Six Fort Ritchie vandals sentenced


Six teenager boys who admitted to vandalizing unoccupied housing units at Fort Ritchie were sentenced Wednesday to probation and community service.

Each of the Smithsburg-area teenagers admitted to one count of malicious destruction of property and was found delinquent by Washington County Circuit Judge Donald Beachley, who was sitting in juvenile court.

Three of the teenagers were 15 years old, two were 16 and one was 17.

The charges stemmed from an incident in January in which several windows at apartments at the former U.S. Army base were smashed. The door of one apartment had been kicked in and there was evidence that one of the juveniles had stayed the night. Blankets and soda cans were found in the unit, police said.


Assistant State's Attorney Steve Kessell said the teenagers were cooperative and admitted their roles in the vandalism. He recommended indefinite supervised probation, community service, letters of apology and general good behavior. He also recommended they pay restitution in amounts ranging from $534 to $1,300.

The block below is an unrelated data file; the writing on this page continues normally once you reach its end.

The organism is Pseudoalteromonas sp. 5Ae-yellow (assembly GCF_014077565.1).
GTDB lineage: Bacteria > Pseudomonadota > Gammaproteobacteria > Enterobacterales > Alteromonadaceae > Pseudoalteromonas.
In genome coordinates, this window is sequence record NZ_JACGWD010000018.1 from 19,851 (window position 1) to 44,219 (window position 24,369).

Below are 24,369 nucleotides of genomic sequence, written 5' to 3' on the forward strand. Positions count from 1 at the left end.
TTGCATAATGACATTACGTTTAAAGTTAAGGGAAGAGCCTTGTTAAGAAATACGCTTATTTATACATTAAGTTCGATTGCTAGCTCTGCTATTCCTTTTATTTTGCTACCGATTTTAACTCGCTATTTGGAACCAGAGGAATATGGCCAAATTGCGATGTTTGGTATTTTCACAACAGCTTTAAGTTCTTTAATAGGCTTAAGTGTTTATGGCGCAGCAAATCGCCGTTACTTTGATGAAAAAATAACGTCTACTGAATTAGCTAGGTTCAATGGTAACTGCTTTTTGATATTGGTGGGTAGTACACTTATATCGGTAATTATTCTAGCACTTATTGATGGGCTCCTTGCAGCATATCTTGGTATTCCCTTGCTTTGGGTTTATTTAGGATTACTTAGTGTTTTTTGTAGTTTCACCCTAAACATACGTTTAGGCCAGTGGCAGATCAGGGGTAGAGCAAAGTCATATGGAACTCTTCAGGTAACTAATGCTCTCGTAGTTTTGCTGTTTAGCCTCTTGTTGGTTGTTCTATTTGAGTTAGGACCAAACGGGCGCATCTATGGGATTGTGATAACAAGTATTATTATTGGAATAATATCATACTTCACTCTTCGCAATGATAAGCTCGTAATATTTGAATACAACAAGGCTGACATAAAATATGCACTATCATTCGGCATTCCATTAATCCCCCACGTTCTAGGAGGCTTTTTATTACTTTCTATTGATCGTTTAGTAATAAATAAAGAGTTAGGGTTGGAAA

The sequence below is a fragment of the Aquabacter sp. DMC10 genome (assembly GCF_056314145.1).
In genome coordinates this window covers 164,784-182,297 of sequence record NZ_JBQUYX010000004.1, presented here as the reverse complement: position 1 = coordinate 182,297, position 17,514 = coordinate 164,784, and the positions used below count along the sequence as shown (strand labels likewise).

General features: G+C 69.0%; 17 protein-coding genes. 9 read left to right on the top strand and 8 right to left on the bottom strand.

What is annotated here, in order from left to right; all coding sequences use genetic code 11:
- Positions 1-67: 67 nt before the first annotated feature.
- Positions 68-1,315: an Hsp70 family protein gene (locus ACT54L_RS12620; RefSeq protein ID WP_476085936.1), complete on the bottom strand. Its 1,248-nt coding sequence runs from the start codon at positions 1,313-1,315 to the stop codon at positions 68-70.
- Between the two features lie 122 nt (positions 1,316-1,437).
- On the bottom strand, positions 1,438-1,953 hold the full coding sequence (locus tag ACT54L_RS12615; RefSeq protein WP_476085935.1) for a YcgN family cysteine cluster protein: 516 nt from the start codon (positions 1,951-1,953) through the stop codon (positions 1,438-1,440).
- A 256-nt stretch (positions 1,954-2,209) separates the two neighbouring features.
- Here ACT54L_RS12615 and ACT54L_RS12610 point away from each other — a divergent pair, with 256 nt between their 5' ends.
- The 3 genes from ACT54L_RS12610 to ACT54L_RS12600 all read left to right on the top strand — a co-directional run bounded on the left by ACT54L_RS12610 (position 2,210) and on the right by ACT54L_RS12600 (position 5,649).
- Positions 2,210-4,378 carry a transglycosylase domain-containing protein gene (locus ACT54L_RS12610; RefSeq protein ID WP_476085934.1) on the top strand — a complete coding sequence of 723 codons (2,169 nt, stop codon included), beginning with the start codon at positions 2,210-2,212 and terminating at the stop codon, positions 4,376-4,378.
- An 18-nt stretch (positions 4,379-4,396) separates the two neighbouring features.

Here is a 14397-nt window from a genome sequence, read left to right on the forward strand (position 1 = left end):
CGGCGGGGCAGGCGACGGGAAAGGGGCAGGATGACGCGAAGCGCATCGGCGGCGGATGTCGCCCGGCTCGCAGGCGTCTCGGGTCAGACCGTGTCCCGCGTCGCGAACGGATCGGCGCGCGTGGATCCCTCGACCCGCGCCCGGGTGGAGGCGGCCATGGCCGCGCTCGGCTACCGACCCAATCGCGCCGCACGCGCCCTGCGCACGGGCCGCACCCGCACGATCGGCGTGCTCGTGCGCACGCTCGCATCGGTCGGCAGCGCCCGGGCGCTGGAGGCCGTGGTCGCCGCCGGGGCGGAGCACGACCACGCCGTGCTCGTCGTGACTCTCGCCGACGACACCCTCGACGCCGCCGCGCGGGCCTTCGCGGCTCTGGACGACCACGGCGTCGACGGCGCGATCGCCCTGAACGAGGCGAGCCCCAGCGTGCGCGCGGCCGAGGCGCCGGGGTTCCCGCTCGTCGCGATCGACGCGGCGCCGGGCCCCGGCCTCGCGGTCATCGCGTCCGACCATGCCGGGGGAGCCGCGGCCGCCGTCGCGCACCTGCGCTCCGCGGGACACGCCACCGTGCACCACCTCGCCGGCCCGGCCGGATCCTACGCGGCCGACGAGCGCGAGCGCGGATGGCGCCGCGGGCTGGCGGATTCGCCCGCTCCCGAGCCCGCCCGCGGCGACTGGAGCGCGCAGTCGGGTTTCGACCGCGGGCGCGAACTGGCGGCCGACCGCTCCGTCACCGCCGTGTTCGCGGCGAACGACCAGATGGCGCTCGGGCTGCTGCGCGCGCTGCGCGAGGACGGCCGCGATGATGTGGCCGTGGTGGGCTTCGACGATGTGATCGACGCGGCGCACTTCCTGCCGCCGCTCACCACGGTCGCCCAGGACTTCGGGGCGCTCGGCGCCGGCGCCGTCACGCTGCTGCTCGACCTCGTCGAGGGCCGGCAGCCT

Beachley agreed to Kessell's recommendations and said the six juveniles also must attend a victim awareness program.

"I apologize for what I did. I know what I did was wrong. I'll do community service or whatever you ask," said one of the juveniles, who turned 17 on Wednesday.

In addition to his sentence, Beachley ordered the 17-year-old to complete an addictions program at that Washington County Health Department.

Each juvenile said he was sorry for vandalizing Fort Ritchie and had no reason for doing it. Beachley told them boredom was no excuse for delinquency.

"I grew up in a town similar to Smithsburg and we played basketball every night," he said.

Some buildings at Fort Ritchie are occupied by a military transition team, by Role Models Academy, and by the International Masonry Institute.

PenMar, created by the Maryland General Assembly to redevelop the land for business use to replace the 2,000 jobs lost when Fort Ritchie closed in September 1998, also leases property on the base.

PenMar Board Chairman Brett Wilson said he sentences were appropriate because only property damage was involved.

"Kids do dumb things. Luckily they got caught and hopefully they'll learn from it," he said.

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